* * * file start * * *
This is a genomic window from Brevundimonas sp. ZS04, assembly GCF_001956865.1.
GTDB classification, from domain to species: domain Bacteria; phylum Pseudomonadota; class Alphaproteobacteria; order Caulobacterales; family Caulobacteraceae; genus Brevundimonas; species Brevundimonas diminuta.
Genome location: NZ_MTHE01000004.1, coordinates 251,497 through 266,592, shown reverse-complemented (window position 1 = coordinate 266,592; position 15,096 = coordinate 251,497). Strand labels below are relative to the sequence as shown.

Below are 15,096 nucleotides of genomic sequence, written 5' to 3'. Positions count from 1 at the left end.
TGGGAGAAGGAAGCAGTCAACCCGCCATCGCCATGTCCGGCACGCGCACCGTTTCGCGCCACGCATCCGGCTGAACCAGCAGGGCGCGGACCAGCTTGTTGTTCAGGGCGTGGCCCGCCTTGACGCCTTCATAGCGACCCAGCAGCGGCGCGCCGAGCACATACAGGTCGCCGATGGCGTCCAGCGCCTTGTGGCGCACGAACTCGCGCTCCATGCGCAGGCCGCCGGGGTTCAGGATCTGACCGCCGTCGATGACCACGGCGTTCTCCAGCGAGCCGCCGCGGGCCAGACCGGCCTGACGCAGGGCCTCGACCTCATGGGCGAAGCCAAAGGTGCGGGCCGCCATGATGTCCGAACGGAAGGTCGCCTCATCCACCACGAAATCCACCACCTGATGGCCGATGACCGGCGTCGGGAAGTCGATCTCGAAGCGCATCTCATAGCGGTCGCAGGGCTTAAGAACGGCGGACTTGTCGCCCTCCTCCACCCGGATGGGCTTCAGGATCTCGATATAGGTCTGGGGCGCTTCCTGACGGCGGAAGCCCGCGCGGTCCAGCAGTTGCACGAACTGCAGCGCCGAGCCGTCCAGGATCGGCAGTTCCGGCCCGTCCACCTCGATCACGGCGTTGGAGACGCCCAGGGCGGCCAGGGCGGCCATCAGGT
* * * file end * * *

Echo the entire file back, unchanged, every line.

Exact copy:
This is a genomic window from Brevundimonas sp. ZS04, assembly GCF_001956865.1.
GTDB classification, from domain to species: domain Bacteria; phylum Pseudomonadota; class Alphaproteobacteria; order Caulobacterales; family Caulobacteraceae; genus Brevundimonas; species Brevundimonas diminuta.
Genome location: NZ_MTHE01000004.1, coordinates 251,497 through 266,592, shown reverse-complemented (window position 1 = coordinate 266,592; position 15,096 = coordinate 251,497). Strand labels below are relative to the sequence as shown.

Below are 15,096 nucleotides of genomic sequence, written 5' to 3'. Positions count from 1 at the left end.
TGGGAGAAGGAAGCAGTCAACCCGCCATCGCCATGTCCGGCACGCGCACCGTTTCGCGCCACGCATCCGGCTGAACCAGCAGGGCGCGGACCAGCTTGTTGTTCAGGGCGTGGCCCGCCTTGACGCCTTCATAGCGACCCAGCAGCGGCGCGCCGAGCACATACAGGTCGCCGATGGCGTCCAGCGCCTTGTGGCGCACGAACTCGCGCTCCATGCGCAGGCCGCCGGGGTTCAGGATCTGACCGCCGTCGATGACCACGGCGTTCTCCAGCGAGCCGCCGCGGGCCAGACCGGCCTGACGCAGGGCCTCGACCTCATGGGCGAAGCCAAAGGTGCGGGCCGCCATGATGTCCGAACGGAAGGTCGCCTCATCCACCACGAAATCCACCACCTGATGGCCGATGACCGGCGTCGGGAAGTCGATCTCGAAGCGCATCTCATAGCGGTCGCAGGGCTTAAGAACGGCGGACTTGTCGCCCTCCTCCACCCGGATGGGCTTCAGGATCTCGATATAGGTCTGGGGCGCTTCCTGACGGCGGAAGCCCGCGCGGTCCAGCAGTTGCACGAACTGCAGCGCCGAGCCGTCCAGGATCGGCAGTTCCGGCCCGTCCACCTCGATCACGGCGTTGGAGACGCCCAGGGCGGCCAGGGCGGCCATCAGGT